In our testing of credit card transactions, we identified four transactions at Wellington and two at Wyndham where council officers had made purchases for the benefit of councillors without a clear business need. This included the purchase of alcohol at Wellington for council meetings. We also identified one dinner at Wellington between senior council staff and new councillors and their partners that was not related to travel or council meetings. At Wyndham, we identified meals between senior council staff and councillors that were not related to travel or council meetings.

When councillor entitlements are outside policy boundaries and have unclear business purposes, it creates a risk that they do not meet community expectations.

Additional financial allowance

Under the Act, councillors receive a financial allowance for performing their role. The Minister for Local Government (the Minister) determines an allowance range, within which councils decide an amount. Councillors should not receive additional payments unless they are reimbursements for expenses incurred as part of official council business, supported by documentation that shows this.

Wyndham does not adhere to this, providing each councillor with an $800 lump sum 'hard copy printing allowance' per year to purchase a printer, paper and toner. While this allowance is included in Wyndham's reimbursement policy, the council does not require councillors to provide evidence as to how they spent the $800 printing allowance and pays the money directly to the councillor. The business need for this allowance is also unclear, as Wyndham provides councillors with a laptop or equivalent and the use of printers at council offices. Under the policy, the council will also reimburse councillors for printing costs, in addition to this printing allowance.

In contrast, Shepparton provides no printing allowance or reimbursements to councillors. Shepparton provides its councillors with tablets and the ability to use printers at council offices and does not offer any further printing entitlement.

Perception of 'double-dipping'

Councils need to consider how residents and ratepayers may perceive their actions in both providing equipment and reimbursing councillors for similar items or resources. Councils need to ensure that there is not a perception of 'double-dipping' or excessive entitlements.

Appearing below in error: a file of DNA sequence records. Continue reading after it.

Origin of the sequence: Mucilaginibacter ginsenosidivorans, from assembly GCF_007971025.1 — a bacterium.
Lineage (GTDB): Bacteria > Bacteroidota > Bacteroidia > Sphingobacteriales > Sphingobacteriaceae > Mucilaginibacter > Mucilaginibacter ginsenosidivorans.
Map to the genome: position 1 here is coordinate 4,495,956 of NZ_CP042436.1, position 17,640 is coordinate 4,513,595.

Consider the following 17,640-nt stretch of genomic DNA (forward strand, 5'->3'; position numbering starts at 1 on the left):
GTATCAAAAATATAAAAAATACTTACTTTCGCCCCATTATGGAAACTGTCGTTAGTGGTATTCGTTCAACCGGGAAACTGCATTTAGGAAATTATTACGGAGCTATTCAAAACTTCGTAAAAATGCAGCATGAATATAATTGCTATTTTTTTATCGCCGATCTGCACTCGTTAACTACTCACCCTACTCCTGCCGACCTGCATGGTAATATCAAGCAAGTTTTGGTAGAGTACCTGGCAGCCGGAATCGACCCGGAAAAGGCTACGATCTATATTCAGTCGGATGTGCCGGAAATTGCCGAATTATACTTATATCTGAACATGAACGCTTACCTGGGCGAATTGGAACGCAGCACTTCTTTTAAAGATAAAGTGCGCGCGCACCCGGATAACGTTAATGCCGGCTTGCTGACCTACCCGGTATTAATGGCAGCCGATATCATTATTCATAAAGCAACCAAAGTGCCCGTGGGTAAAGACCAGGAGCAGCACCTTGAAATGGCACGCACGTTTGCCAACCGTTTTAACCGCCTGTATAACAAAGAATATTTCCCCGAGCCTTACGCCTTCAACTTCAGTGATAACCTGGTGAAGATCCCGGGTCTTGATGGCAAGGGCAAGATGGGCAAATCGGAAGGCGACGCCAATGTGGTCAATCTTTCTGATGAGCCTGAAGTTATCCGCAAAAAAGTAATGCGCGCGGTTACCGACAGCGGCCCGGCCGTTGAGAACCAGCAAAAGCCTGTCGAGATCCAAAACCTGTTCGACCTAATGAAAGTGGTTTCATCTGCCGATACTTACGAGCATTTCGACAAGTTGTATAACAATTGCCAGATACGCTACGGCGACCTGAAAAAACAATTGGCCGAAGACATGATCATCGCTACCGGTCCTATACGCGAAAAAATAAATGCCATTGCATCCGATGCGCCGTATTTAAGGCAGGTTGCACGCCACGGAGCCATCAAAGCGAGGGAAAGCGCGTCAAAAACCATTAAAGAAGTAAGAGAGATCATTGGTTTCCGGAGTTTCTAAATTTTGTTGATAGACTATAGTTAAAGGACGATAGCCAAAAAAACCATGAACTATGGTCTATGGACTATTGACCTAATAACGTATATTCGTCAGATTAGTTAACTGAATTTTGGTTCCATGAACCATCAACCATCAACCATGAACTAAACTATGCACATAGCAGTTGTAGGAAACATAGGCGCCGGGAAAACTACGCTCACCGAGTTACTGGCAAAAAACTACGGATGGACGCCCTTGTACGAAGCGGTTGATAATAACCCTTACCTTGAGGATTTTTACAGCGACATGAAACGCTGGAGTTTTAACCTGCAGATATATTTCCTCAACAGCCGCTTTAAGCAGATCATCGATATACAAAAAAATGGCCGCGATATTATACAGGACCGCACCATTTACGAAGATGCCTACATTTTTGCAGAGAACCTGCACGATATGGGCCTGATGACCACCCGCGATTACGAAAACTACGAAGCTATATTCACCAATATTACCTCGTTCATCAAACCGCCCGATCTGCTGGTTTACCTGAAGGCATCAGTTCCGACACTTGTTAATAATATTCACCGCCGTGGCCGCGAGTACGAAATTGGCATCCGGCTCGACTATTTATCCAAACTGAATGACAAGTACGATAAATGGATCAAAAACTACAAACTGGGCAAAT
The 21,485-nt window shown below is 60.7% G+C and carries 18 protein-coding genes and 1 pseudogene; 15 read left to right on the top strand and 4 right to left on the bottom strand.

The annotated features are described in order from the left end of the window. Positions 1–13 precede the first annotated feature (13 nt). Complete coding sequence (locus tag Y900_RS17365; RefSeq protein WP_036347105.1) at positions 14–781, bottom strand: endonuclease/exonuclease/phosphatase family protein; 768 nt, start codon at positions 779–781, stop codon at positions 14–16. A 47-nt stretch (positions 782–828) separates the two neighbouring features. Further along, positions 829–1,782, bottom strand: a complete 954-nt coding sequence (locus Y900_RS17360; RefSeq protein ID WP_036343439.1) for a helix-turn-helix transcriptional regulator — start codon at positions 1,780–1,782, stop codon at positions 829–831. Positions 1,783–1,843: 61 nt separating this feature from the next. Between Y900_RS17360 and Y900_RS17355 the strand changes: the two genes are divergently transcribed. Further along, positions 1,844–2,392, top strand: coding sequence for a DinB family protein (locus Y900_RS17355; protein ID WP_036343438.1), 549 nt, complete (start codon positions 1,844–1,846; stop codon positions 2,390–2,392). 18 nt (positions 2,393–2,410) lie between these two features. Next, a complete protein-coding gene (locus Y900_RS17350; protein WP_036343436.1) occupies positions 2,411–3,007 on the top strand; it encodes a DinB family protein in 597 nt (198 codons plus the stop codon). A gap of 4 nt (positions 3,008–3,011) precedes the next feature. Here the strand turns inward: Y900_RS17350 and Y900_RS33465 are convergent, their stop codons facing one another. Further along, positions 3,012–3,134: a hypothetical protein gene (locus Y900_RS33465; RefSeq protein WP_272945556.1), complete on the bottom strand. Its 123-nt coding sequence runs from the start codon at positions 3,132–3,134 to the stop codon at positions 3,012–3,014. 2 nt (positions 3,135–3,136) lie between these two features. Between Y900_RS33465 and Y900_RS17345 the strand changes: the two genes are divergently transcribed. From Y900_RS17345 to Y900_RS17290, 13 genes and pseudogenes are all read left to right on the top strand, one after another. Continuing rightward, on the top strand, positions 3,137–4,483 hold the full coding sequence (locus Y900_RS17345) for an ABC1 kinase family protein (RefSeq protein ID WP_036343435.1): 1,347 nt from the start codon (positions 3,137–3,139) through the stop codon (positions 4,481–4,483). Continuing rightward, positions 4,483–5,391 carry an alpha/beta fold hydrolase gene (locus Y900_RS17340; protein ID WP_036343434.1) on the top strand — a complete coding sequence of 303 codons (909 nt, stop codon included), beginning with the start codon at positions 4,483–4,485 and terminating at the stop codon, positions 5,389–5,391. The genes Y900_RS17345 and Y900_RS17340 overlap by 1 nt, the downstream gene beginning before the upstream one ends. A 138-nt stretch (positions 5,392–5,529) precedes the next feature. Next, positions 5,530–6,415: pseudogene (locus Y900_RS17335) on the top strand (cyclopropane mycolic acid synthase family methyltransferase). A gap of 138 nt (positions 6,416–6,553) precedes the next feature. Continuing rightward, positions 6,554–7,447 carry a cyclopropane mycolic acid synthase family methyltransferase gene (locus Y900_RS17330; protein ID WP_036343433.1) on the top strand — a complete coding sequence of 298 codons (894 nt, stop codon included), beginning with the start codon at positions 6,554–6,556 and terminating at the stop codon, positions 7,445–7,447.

We identified one example of Strathbogie reimbursing a councillor's entire private telephone and internet bill, despite the council already providing and covering the costs of a work mobile telephone. Reimbursement forms show that the councillor had not itemised the bills for reimbursement purposes, as required by policy, yet the council reimbursed them in full.

Failing to report councillor expenses as required by legislation

The Local Government (Planning and Reporting) Regulations 2014 (the Regulations) require councils to detail in their annual report each councillor's expenses in five categories—travel, vehicle mileage, childcare, information and communication technology, and conference and training expenses.

Only one of the four councils, Wellington, fully complied with this legislative requirement in 2017–18 annual report, which aims to provide transparency and enable scrutiny of councillor expenses. Shepparton did not report councillor expenses using the five required categories, Wyndham combined some of the categories, and Strathbogie combined allowances paid and expenses to report a total payment figure.

Fraud and corruption controls over council staff expenditure

While we did not identify instances of fraud or corruption in the transactions we examined, we found examples where controls are failing. These weaknesses provide an environment in which fraud and corruption can occur, potentially go undetected and breach public trust.

Credit cards

Controls over credit card use at the audited councils are, at times, inconsistently applied or are failing. We found:

  • instances of inadequate documentation to confirm that transactions were made for official council business
  • transactions contrary to stated council policies and procedures, including the payment of parking infringements at Strathbogie incurred by the chief executive officer (CEO) and a councillor, the costs of which were subsequently refunded after these individuals reviewed our draft report
  • instances at Shepparton, Wellington and Wyndham where non-cardholders used cards allocated to others
  • two instances at Wyndham where a non-cardholder used a card after the allocated cardholder left the council, and this non-cardholder also approved the transactions.

We also found inadequate scrutiny by approvers of transactions, such as:

  • at Strathbogie, where a senior executive both witnessed a staff member's incomplete and undated statutory declaration, when the staff member failed to present tax invoices, and approved the transaction, contrary to policy
  • at Wyndham, where the CEO incurred expenses on an administrative officer's card and approved the expenditure.

Data analytics can allow an agency to review large amounts of data and identify anomalies that may indicate fraud and corruption. We found that the audited councils did not have formalised processes to conduct data analytics of credit card transactions to identify and report anomalies. Wyndham and Shepparton have now started projects to report using data analytics.

Staff reimbursements

At Strathbogie, we found examples of inadequate documentation to support staff reimbursements and insufficient scrutiny by approvers, including:

  • $21 700 reimbursed to a senior executive for their rent, which the council described as a salary packaging arrangement, but had no supporting documentation other than an email in which the senior executive described the arrangement between the council and themselves as a 'loose agreement'